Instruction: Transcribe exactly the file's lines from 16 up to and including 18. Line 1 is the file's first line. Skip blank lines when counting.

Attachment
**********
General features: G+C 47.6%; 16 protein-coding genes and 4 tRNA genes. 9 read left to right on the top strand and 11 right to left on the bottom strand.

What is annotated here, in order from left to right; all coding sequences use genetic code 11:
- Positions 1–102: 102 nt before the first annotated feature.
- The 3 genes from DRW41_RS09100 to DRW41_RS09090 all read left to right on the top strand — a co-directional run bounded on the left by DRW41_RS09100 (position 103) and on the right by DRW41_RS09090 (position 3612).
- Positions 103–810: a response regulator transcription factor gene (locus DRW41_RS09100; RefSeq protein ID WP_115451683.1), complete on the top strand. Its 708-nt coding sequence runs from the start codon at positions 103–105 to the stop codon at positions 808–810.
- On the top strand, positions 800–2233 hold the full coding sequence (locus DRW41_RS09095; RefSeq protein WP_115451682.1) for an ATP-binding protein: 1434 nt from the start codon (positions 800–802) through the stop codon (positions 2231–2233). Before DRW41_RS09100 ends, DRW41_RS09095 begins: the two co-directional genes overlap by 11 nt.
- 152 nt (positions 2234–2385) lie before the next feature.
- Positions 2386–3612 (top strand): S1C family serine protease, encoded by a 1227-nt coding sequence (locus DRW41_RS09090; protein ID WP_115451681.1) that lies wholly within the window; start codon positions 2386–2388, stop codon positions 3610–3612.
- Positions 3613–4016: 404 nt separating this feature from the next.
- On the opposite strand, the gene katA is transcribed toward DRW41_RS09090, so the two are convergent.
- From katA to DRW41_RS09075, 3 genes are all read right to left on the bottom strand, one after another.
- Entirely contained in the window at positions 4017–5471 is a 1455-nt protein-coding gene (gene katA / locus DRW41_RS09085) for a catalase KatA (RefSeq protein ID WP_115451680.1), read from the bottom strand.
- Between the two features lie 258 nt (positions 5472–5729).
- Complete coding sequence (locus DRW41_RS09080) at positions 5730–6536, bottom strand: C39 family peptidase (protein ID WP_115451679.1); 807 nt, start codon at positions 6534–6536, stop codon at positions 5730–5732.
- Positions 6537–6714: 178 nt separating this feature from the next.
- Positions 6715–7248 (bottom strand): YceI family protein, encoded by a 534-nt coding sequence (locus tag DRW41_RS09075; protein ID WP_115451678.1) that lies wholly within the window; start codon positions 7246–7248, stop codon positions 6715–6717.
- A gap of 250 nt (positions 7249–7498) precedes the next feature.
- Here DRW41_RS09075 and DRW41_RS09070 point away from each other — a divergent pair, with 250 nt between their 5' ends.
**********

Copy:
- Positions 6715–7248 (bottom strand): YceI family protein, encoded by a 534-nt coding sequence (locus tag DRW41_RS09075; protein ID WP_115451678.1) that lies wholly within the window; start codon positions 7246–7248, stop codon positions 6715–6717.
- A gap of 250 nt (positions 7249–7498) precedes the next feature.
- Here DRW41_RS09075 and DRW41_RS09070 point away from each other — a divergent pair, with 250 nt between their 5' ends.